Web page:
- the hackers didn't just target big internet services from Google, Yahoo, Facebook, Microsoft, and so on, but intelligence agencies as well, with www.sis.gov.uk, www.mossad.gov.il and www.cia.gov, allegedly being among the targeted domains.
- Hulu bidding heats up as DirecTV drops out
- Google Goes Big With Its Hulu Bid
- Satellite TV operator DirecTV has dropped out of the bidding process for Hulu after submitting too low of a bid, according the Financial Times.
- that leaves just Amazon, Yahoo and Dish Network bidding on Hulu. Amazon is the current favorite for winning the auction because Hulu CEO Jason Kilar is a former Amazon executive with close ties Amazon CEO Jeff Bezos.
- Peter Kafka adds more: Rather than bid on what Hulu’s owners have offered for sale, Google has proposed a different acquisition, on a larger scale, say people familiar with the sales process. If you want to speculate, you could imagine Google asking for access to more content, for a longer period of time, and perhaps offering up a couple billion dollars more.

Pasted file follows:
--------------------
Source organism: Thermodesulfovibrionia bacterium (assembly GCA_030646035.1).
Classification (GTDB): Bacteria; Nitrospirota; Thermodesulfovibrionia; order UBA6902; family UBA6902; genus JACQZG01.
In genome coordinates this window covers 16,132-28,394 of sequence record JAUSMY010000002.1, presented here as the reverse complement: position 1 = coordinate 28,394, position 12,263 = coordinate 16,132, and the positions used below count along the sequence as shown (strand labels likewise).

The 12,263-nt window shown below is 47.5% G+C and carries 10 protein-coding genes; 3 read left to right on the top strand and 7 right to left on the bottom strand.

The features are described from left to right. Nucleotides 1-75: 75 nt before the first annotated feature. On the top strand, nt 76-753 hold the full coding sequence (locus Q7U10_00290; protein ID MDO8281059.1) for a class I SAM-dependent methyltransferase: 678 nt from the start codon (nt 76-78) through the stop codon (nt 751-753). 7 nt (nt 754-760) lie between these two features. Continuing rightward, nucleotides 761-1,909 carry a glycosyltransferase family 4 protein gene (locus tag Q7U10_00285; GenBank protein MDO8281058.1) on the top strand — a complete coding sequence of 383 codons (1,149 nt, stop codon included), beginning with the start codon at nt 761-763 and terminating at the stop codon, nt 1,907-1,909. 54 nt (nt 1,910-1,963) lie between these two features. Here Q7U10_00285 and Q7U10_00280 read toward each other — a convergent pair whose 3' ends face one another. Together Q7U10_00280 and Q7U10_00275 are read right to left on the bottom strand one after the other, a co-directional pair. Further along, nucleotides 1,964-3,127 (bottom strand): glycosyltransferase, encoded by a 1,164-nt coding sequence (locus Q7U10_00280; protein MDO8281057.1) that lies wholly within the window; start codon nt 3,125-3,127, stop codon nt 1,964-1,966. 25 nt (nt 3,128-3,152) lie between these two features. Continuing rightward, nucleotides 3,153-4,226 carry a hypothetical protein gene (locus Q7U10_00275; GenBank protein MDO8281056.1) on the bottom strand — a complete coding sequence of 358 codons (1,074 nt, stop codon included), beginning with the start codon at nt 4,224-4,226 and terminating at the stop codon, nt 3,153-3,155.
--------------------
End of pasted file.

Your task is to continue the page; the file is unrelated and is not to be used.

- Hulu’s owners are scheduled to discuss the array of bids later this week.
- As Bloomberg reported last week, Dish is launching a Blockbuster-branded subscription streaming service in October that would include movies from cable aggregator Starz Entertainment, wants to take on Netflix
- iPhone 5 reservation coupons coming from Deutsche Telekom today, no further info - This is “in anticipation of supply bottlenecks,” says DT
- More evidence supports iPhone 5 on Sprint in early October - Best Buy is now apparently jumping on board by preparing to take pre-orders for a Sprint-compatible iPhone 5 beginning sometime this month, according to Boy Genius Report, with availability set for the first week in October
- Sprint suggests it’ll get the iPhone in lawsuit